From the 1784 French police directive requiring prior authorization for balloon flights to the complex international system of standards and recommended practices, certification and licensing that we have today under the Chicago Convention of 1944 and the International Civil Aviation Organization (ICAO), aviation law has progressed rapidly in line with advances of technology. Nevertheless, the basic principle of airspace sovereignty – by which each state has exclusive jurisdiction over the airspace above its territory – has remained the underlying foundation of national aviation legislation and international aviation agreements.
This book offers an extraordinary wealth of information, from the ground up, of the law governing and regulating air transport today, with a strong emphasis on international aviation. A team of distinguished authors in the field of aviation law provide a cogent synthesis from which sound legal opinions and strategies of legal action may be confidently built. Among the many topics here in depth are the following:
- definition and classification of airspace;
- distinction between civil and state aircraft;
- air navigation and air traffic control services;
- airport charges and overflight charges;
- structure of ICAO;
- standard-setting functions and audit functions of ICAO;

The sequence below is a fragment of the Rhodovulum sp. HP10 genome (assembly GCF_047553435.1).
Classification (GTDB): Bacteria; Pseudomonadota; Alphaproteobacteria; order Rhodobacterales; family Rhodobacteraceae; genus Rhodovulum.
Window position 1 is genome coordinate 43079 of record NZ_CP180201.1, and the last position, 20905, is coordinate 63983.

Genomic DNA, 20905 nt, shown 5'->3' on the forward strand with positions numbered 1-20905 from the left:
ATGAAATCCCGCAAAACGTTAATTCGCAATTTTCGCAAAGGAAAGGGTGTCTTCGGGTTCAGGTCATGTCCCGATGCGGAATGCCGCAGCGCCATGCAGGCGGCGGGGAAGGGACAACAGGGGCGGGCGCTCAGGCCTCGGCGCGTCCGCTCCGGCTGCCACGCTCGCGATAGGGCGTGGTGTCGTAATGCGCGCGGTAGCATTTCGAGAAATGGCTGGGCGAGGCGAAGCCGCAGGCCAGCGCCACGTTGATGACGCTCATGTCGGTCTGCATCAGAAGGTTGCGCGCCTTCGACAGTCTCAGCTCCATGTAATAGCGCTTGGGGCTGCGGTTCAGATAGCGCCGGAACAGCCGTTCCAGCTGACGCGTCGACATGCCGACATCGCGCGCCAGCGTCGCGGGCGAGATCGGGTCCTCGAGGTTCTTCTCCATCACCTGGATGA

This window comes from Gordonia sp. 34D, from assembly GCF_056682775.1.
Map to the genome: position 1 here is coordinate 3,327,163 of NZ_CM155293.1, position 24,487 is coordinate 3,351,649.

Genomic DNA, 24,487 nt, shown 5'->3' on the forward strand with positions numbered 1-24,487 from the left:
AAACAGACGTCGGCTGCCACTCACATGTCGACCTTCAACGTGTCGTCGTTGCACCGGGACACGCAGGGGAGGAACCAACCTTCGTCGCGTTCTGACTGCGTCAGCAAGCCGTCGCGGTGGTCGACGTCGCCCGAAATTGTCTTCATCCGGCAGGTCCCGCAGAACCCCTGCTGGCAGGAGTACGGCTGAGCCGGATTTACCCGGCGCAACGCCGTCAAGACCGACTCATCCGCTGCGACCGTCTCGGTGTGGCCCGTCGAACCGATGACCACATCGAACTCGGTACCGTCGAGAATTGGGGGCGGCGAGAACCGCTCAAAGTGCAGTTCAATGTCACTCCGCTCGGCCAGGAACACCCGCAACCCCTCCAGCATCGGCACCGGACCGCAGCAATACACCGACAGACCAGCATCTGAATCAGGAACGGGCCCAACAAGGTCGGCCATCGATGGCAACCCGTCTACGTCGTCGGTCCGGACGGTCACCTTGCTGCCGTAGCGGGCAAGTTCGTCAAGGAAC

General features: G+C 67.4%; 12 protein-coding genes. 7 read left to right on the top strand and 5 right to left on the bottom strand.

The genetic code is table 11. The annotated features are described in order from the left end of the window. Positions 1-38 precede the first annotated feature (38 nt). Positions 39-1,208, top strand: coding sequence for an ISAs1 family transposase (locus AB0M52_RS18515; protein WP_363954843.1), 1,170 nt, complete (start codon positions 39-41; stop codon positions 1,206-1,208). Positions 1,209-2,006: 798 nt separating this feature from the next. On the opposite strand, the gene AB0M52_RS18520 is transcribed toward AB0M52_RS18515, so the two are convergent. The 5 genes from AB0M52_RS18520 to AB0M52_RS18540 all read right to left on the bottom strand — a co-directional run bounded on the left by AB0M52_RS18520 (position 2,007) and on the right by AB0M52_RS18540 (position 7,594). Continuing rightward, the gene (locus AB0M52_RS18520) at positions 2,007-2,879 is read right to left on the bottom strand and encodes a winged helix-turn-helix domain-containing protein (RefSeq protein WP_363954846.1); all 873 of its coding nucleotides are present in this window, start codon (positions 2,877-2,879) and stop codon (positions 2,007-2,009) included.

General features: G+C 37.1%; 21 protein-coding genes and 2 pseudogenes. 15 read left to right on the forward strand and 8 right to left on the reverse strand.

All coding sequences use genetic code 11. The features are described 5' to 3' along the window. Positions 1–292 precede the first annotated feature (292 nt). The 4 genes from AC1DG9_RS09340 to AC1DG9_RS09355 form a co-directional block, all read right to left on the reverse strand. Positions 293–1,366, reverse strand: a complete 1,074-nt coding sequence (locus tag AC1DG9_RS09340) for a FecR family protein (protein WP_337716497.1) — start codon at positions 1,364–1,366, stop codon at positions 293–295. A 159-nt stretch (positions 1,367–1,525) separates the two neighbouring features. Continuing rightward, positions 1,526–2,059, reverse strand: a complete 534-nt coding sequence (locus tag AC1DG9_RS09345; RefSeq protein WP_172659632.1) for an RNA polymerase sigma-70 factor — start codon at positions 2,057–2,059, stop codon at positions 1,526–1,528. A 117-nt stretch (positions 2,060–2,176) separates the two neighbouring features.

- functions of the International Air Transport Association (IATA);
- policy and effects of deregulation and liberalization of air transport policy;
- the International Registry for Aircraft Equipment;
- air carrier liability regimes and claims procedure;
- measures to combat aviation terrorism, air piracy and sabotage; and
- the Open Skies Agreements.
This publication cites significant legislation and court rulings, including from the United States and the European Union, where far-reaching measures on market access, competition and passenger rights have set trends for other regions of the world. The special case of Latin America has a chapter to itself. At a time when commercial aircraft have been used as lethal weapons for the first time, aviation law finds itself in the front line of responsibility for maintaining global aviation security.
For these and other reasons, this book will be of great value to the aviation law community, in particular the aviation law practitioner, airline lawyer, government regulator, and academic teacher and researcher of aviation law.